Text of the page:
Margaret Quirk

Margaret Quirk

Minister for Corrective Services; Small Business

    Extensions to Wooroloo Prison Farm make mockery of Opposition claims

    12/04/2008 12:00 AM
     

    The addition of 40 extra beds at the Wooroloo Prison Farm has made a mockery of Opposition claims that the Carpenter Government is failing to address prison bed issues in Western Australia.

     

    Corrective Services Minister Margaret Quirk said that upgraded security, extra camera surveillance and an extra 40 beds at the prison farm east of Perth were the latest developments in ongoing infrastructure programs at WA jails.

     

    Ms Quirk officially opened the new unit and other completed building works at the prison farm today, bringing the minimum security jail’s capacity to 250 prisoners.

     

    “This Government makes no apologies for the fact that its tough stance on law and order has led to an increase in the prison population,” she said.

     

    “Since 2001, the State’s prison capacity has so far increased by 291 beds with a further 112 to be commissioned this year.

     

    “Contrary to Opposition spokesman Rob Johnson’s claims that the Carpenter Government has not provided one single extra prison bed, these 40 beds at Wooroloo form part of our ongoing program.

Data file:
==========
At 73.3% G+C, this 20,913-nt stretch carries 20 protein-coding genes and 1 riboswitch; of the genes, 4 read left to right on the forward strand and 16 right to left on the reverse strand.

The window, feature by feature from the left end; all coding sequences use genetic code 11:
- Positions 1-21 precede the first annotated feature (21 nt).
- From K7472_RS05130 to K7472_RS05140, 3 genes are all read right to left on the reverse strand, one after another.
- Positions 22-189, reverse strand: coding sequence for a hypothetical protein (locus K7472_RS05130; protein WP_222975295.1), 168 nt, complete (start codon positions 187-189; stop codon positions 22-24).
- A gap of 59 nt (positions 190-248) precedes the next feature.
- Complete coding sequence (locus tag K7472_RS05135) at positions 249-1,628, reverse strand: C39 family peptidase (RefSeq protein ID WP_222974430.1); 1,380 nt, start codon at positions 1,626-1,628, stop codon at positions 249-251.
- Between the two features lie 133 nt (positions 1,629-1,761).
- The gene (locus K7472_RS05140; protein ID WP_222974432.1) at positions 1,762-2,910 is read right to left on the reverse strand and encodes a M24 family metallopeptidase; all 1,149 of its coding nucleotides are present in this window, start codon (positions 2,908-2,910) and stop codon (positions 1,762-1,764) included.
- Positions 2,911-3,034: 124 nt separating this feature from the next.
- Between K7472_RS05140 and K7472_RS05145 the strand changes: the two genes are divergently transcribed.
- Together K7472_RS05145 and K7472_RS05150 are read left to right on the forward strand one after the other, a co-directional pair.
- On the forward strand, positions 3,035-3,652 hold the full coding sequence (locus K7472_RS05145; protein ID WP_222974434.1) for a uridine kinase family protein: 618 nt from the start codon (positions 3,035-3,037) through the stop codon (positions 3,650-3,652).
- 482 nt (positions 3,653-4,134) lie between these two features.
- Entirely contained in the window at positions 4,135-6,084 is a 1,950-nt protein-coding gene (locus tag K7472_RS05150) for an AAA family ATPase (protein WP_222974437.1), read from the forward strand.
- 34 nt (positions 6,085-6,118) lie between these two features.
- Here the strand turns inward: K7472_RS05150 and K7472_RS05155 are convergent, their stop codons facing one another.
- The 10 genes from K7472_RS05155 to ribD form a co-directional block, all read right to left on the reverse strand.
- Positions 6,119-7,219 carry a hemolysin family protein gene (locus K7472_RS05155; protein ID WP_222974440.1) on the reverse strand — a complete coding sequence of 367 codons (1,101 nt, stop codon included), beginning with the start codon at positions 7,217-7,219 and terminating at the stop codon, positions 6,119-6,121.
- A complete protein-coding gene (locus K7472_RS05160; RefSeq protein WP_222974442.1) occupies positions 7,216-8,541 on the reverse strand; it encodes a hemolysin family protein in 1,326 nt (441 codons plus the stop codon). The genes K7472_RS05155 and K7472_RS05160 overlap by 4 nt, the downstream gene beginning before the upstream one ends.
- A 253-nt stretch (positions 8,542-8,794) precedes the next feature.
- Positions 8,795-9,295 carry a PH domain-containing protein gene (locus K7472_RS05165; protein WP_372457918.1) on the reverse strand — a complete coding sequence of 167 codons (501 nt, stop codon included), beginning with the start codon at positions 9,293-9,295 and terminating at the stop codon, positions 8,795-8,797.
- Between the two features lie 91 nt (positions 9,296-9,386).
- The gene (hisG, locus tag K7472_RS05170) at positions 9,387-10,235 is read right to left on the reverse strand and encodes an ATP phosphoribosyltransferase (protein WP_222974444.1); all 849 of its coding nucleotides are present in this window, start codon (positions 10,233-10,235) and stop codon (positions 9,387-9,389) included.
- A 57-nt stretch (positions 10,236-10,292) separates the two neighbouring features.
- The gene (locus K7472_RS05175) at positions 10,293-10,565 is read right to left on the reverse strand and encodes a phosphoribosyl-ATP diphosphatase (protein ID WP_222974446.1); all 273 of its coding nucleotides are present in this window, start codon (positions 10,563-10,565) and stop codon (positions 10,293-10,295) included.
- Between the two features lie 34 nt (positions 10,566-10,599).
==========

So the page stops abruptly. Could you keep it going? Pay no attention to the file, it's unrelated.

“Added to what this Government has already done, a number of increases in capacity at several prisons across WA will be completed shortly.

     

    “Consistently, Rob Johnson doesn’t let the facts ruin what he thinks is a good story. But that’s all his claims are - a good yarn.  The community deserves a mature and informed dialogue on these issues.”

     

    As well as the extra beds, security at Wooroloo has been boosted with extra camera surveillance, a more secure entry building (gatehouse) and mobile duress alarms to be worn by all staff.

     

    “The alarm systems allow a staff member to signal for help in an instant and if they are moved by a prisoner, say in a hostage situation, their exact location can be continually monitored,” the Minister said.

     

    “Prison officers do an important job and it’s vital we take every effort to ensure it is as safe as possible.”

     

    The $8.7million worth of construction at Wooroloo Prison Farm includes:

    ·         three, six-bed, self-care units for prisoners (18 beds);

    ·         conversion of older buildings and new construction to create a further 22 beds;

    ·         a new prisoner induction area;

    ·         a new health building; and

    ·         refurbishment and extension of existing buildings to create a purpose-built  education/prisoner programs area.

     

    The construction works have replaced some buildings lost in a fire at the prison in 1997 and brings others that were separate from main buildings closer together for enhanced staff security.

     

    “These works don’t just mean more prison beds, they also mean a better working environment for staff and more scope to provide meaningful, effective education and programs for prisoners to address their offending behaviour,” Ms Quirk said.

     

    Works are also in progress or planned at Broome Regional Prison, Bandyup Women’s Prison, Bunbury Regional Prison and the new West Kimberley Prison at Derby.

     

    Minister's office - 9213 7000